finished wall does not appear to rotate.
Size and Shear - In conventional (gravity) SRWs, where the stability
of the system depends primarily on the mass and shear capacity of
the SRW units, increasing the SRW unit width or weight provides greater
stability, larger frictional resistance, and larger resisting moments.
In soil-reinforced SRWs, heavier and wider units may permit a greater
vertical spacing between layers of geosynthetic.
All SRW units provide a means of transferring lateral forces from
one course to the next. Shear capacity provides lateral stability
for this mortarless wall system. This is accomplished by shear keys,
leading lips, trailing lips, clips, pins, or compacted columns of
aggregate in open cores.
- The primary benefit of wall embedment is to ensure the SRW is
not undermined by erosion of the soil in front of the wall. Increasing
the depth of embedment also provides greater stability when site conditions
include weak bearing capacity of underlying soils, steep slopes near
the toe of the wall, potential scour at the toe (particularly in waterfront
or submerged applications), seasonal soil volume changes, or seismic
- The basic elements of each segmental retaining wall system are
the foundation soil, leveling pad, segmental retaining wall units,
retained soil, drainage fill, and, for soil-reinforced SRWs, the soil
Foundation soil: The foundation soil is the soil which supports the
leveling pad and the reinforced soil zone of a soil-reinforced SRW
Leveling pad: The leveling pad is a level surface, consisting of crushed
stone or unreinforced concrete, which distributes the weight of the
SRW units over a wider area and provides a working surface during
construction. The leveling pad typically extends at least 6 in. (152
mm) from the toe and heel of the lowermost SRW unit and is at least
6 in. (152 mm) thick.
Segmental retaining wall units: Segmental retaining wall units are
concrete masonry units that are used to create the mass necessary
for structural stability, and to provide stability, durability, and
visual enhancement at the face of the wall.
Retained soil: Retained soil is the undisturbed soil for cut walls
or the common backfill soil compacted behind infill soils.
Drainage fill: Drainage fill is free-draining granular material placed
behind the wall to facilitate the removal of groundwater and minimize
buildup of hydrostatic pressure on the wall. It is sometimes also
used to fill the cores of the units to increase the weight and shear
capacity. The dry stacked method of construction used for segmental
retaining walls permits water to drain through the face of the wall,
aiding in the removal of groundwater. In some cases, a geotextile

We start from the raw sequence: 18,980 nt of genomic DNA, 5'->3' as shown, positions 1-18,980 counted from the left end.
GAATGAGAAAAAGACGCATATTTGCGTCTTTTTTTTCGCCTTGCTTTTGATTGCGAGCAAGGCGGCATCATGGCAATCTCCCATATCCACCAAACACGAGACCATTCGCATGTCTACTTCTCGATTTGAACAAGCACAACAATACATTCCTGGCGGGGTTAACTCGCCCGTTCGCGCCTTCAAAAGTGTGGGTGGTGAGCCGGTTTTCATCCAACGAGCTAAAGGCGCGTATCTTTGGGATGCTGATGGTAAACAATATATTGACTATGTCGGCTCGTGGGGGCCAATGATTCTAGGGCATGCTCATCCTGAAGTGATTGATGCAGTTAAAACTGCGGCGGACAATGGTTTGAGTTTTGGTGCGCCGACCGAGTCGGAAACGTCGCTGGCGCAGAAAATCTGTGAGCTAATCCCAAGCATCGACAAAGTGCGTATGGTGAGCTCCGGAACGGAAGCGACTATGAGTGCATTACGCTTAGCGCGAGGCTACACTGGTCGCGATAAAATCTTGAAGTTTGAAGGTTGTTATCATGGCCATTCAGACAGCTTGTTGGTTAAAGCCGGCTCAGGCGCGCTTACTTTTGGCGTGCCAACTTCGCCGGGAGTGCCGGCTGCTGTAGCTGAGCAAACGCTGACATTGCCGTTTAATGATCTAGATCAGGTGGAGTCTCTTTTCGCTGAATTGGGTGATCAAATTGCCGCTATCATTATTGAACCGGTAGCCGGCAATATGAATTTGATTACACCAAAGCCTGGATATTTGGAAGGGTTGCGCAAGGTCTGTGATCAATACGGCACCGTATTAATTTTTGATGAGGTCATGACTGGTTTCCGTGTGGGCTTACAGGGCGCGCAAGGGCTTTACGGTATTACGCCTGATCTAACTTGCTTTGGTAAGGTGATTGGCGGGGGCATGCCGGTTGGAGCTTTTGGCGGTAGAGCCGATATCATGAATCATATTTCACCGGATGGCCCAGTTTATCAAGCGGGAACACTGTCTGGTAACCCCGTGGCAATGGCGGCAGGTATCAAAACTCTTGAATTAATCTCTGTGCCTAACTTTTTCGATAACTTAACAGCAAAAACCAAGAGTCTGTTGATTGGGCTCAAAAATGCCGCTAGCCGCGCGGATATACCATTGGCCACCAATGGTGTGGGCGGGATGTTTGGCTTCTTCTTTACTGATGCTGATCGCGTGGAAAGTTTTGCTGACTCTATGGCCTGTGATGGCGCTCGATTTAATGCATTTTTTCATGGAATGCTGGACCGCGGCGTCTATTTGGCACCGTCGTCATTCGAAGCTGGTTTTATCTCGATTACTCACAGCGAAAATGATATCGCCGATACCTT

filter is installed between the drainage fill and the infill to protect
the drainage fill from clogging.
Reinforced soil: Reinforced soil is compacted structural fill used
behind soil-reinforced SRW units which contains horizontal soil reinforcement.
A variety of geosynthetic and steel soil reinforcement systems is
The success of any segmental retaining wall installation depends on
complete and accurate field information, careful planning and scheduling,
the use of specified materials, proper construction procedures, and
It is good practice to have the retaining wall location verified by
the owner's representative. Existing and proposed finish grades shown
on the drawings should be verified to ensure the planned design heights
are in agreement with the topographic information from the project
The contractor should coordinate the delivery and storage of materials
at the site to ensure unobstructed access to the work area and availability
of materials. Materials delivered to the site should be accompanied
by the manufacturer's certification that the materials meet or exceed
the specified minimum requirements.
Construction occurs in the following sequence:
1. excavation and leveling pad construction
2. setting, leveling, and backfilling base course
3. placement and backfilling of units in succeeding courses
4. placement, tensioning, and backfilling of soil reinforcement (when
5. compaction of backfill to the specified density
6. capping and finish grading.
As with any structure used to retain soil, careful attention should
be paid to the compaction equipment and procedures used during construction.
When compacting soil within 3 ft (0.9 m) of the front face of a wall,
compaction tools should be limited to hand operated equipment, preferably
a vibrating plate compactor. Reinforced soil can be compacted with
walk-behind or self-propelled riding compaction equipment.